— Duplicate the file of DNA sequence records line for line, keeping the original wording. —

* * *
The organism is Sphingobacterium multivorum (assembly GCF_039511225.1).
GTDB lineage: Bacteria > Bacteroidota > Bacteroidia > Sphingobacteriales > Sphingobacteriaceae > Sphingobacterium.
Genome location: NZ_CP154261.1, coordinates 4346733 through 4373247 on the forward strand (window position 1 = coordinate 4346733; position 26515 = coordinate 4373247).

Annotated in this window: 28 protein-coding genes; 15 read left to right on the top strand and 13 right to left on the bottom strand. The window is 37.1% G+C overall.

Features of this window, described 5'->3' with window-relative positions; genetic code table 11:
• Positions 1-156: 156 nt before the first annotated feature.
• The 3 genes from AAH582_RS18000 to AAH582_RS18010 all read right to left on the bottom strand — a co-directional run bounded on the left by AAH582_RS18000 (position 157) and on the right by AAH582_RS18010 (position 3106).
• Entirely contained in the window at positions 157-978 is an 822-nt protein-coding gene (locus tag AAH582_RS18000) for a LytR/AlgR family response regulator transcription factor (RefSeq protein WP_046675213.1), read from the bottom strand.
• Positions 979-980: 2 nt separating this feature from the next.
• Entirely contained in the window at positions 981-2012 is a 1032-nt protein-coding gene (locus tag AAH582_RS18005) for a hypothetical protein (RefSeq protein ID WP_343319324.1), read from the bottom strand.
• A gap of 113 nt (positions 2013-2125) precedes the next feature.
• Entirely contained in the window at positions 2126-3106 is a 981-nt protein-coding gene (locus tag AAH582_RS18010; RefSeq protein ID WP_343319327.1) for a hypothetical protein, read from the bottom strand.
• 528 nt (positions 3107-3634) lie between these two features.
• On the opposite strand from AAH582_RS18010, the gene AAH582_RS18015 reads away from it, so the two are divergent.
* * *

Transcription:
The organism is Sphingobacterium multivorum (assembly GCF_039511225.1).
GTDB lineage: Bacteria > Bacteroidota > Bacteroidia > Sphingobacteriales > Sphingobacteriaceae > Sphingobacterium.
Genome location: NZ_CP154261.1, coordinates 4346733 through 4373247 on the forward strand (window position 1 = coordinate 4346733; position 26515 = coordinate 4373247).

Annotated in this window: 28 protein-coding genes; 15 read left to right on the top strand and 13 right to left on the bottom strand. The window is 37.1% G+C overall.

Features of this window, described 5'->3' with window-relative positions; genetic code table 11:
• Positions 1-156: 156 nt before the first annotated feature.
• The 3 genes from AAH582_RS18000 to AAH582_RS18010 all read right to left on the bottom strand — a co-directional run bounded on the left by AAH582_RS18000 (position 157) and on the right by AAH582_RS18010 (position 3106).
• Entirely contained in the window at positions 157-978 is an 822-nt protein-coding gene (locus tag AAH582_RS18000) for a LytR/AlgR family response regulator transcription factor (RefSeq protein WP_046675213.1), read from the bottom strand.
• Positions 979-980: 2 nt separating this feature from the next.
• Entirely contained in the window at positions 981-2012 is a 1032-nt protein-coding gene (locus tag AAH582_RS18005) for a hypothetical protein (RefSeq protein ID WP_343319324.1), read from the bottom strand.
• A gap of 113 nt (positions 2013-2125) precedes the next feature.
• Entirely contained in the window at positions 2126-3106 is a 981-nt protein-coding gene (locus tag AAH582_RS18010; RefSeq protein ID WP_343319327.1) for a hypothetical protein, read from the bottom strand.
• 528 nt (positions 3107-3634) lie between these two features.
• On the opposite strand from AAH582_RS18010, the gene AAH582_RS18015 reads away from it, so the two are divergent.